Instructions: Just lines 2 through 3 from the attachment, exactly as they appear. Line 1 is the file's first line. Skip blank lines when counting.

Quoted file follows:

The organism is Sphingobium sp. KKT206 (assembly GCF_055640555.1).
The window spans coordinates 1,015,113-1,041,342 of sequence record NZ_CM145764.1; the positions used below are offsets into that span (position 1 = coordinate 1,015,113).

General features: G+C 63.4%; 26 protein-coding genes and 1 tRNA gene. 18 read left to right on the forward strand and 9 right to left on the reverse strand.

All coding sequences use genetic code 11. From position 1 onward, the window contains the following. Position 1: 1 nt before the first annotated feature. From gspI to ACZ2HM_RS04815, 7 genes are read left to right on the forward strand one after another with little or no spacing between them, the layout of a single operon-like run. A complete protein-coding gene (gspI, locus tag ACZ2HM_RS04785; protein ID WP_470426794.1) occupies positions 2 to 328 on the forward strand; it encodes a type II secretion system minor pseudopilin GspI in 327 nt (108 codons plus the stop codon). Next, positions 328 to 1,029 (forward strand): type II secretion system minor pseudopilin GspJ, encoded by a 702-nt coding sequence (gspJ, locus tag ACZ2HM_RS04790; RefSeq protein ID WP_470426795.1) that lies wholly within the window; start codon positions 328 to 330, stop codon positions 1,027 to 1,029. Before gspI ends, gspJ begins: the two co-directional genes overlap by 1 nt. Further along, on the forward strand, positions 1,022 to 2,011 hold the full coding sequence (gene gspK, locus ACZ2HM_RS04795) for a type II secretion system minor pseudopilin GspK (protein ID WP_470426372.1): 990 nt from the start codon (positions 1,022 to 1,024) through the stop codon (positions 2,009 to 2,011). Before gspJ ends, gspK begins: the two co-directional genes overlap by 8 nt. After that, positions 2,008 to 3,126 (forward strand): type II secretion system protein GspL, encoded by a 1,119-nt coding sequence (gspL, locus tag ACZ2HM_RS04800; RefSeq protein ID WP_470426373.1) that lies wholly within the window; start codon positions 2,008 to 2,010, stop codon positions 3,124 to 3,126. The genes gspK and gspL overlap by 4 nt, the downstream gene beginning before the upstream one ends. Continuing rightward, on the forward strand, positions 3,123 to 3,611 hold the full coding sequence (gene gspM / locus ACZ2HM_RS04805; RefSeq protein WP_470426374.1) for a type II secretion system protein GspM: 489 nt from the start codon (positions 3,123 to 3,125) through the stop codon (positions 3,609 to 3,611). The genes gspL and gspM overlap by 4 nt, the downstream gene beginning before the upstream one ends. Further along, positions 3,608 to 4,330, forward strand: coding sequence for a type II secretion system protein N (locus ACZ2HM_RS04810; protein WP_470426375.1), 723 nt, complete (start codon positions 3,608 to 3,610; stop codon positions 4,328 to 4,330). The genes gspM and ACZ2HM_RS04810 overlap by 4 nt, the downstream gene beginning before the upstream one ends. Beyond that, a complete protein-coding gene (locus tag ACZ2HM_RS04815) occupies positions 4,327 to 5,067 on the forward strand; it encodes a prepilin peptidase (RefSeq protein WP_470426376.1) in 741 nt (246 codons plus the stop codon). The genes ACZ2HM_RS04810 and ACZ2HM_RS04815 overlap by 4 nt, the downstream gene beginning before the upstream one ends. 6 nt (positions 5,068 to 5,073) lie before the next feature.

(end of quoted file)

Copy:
The window spans coordinates 1,015,113-1,041,342 of sequence record NZ_CM145764.1; the positions used below are offsets into that span (position 1 = coordinate 1,015,113).

General features: G+C 63.4%; 26 protein-coding genes and 1 tRNA gene. 18 read left to right on the forward strand and 9 right to left on the reverse strand.